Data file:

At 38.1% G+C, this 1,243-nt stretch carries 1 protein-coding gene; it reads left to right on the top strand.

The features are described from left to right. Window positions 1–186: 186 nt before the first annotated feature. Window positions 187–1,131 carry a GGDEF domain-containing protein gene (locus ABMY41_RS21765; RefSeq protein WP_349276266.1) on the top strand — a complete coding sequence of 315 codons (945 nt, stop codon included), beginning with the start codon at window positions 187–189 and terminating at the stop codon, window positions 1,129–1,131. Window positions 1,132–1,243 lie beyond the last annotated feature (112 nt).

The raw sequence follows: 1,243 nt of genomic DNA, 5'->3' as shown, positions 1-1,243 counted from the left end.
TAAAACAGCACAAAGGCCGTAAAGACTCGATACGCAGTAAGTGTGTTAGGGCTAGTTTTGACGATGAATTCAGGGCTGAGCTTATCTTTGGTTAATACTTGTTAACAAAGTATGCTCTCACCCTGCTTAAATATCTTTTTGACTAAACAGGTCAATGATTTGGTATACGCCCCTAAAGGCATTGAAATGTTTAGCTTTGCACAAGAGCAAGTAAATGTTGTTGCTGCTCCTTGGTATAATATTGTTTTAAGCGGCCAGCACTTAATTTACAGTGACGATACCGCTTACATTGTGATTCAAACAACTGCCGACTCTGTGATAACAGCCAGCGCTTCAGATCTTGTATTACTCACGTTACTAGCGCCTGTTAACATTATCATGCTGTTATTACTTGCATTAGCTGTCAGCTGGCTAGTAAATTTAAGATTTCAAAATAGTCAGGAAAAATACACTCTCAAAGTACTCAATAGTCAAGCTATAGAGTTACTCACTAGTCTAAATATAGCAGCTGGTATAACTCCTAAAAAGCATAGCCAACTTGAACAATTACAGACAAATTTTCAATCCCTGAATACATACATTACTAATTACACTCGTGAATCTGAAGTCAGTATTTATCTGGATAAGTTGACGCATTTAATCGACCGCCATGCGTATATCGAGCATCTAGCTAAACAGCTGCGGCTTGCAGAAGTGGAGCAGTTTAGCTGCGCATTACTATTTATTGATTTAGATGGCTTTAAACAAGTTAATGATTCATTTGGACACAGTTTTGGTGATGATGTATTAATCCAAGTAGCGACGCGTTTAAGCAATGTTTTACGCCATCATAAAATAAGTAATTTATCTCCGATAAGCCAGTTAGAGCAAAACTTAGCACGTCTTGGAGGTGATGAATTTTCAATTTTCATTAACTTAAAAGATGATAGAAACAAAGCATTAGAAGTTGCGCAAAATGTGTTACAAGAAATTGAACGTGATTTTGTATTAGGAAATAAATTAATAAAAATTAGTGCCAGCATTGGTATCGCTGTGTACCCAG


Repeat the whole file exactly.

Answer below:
At 38.1% G+C, this 1,243-nt stretch carries 1 protein-coding gene; it reads left to right on the top strand.

The features are described from left to right. Window positions 1–186: 186 nt before the first annotated feature. Window positions 187–1,131 carry a GGDEF domain-containing protein gene (locus ABMY41_RS21765; RefSeq protein WP_349276266.1) on the top strand — a complete coding sequence of 315 codons (945 nt, stop codon included), beginning with the start codon at window positions 187–189 and terminating at the stop codon, window positions 1,129–1,131. Window positions 1,132–1,243 lie beyond the last annotated feature (112 nt).

The raw sequence follows: 1,243 nt of genomic DNA, 5'->3' as shown, positions 1-1,243 counted from the left end.
TAAAACAGCACAAAGGCCGTAAAGACTCGATACGCAGTAAGTGTGTTAGGGCTAGTTTTGACGATGAATTCAGGGCTGAGCTTATCTTTGGTTAATACTTGTTAACAAAGTATGCTCTCACCCTGCTTAAATATCTTTTTGACTAAACAGGTCAATGATTTGGTATACGCCCCTAAAGGCATTGAAATGTTTAGCTTTGCACAAGAGCAAGTAAATGTTGTTGCTGCTCCTTGGTATAATATTGTTTTAAGCGGCCAGCACTTAATTTACAGTGACGATACCGCTTACATTGTGATTCAAACAACTGCCGACTCTGTGATAACAGCCAGCGCTTCAGATCTTGTATTACTCACGTTACTAGCGCCTGTTAACATTATCATGCTGTTATTACTTGCATTAGCTGTCAGCTGGCTAGTAAATTTAAGATTTCAAAATAGTCAGGAAAAATACACTCTCAAAGTACTCAATAGTCAAGCTATAGAGTTACTCACTAGTCTAAATATAGCAGCTGGTATAACTCCTAAAAAGCATAGCCAACTTGAACAATTACAGACAAATTTTCAATCCCTGAATACATACATTACTAATTACACTCGTGAATCTGAAGTCAGTATTTATCTGGATAAGTTGACGCATTTAATCGACCGCCATGCGTATATCGAGCATCTAGCTAAACAGCTGCGGCTTGCAGAAGTGGAGCAGTTTAGCTGCGCATTACTATTTATTGATTTAGATGGCTTTAAACAAGTTAATGATTCATTTGGACACAGTTTTGGTGATGATGTATTAATCCAAGTAGCGACGCGTTTAAGCAATGTTTTACGCCATCATAAAATAAGTAATTTATCTCCGATAAGCCAGTTAGAGCAAAACTTAGCACGTCTTGGAGGTGATGAATTTTCAATTTTCATTAACTTAAAAGATGATAGAAACAAAGCATTAGAAGTTGCGCAAAATGTGTTACAAGAAATTGAACGTGATTTTGTATTAGGAAATAAATTAATAAAAATTAGTGCCAGCATTGGTATCGCTGTGTACCCAG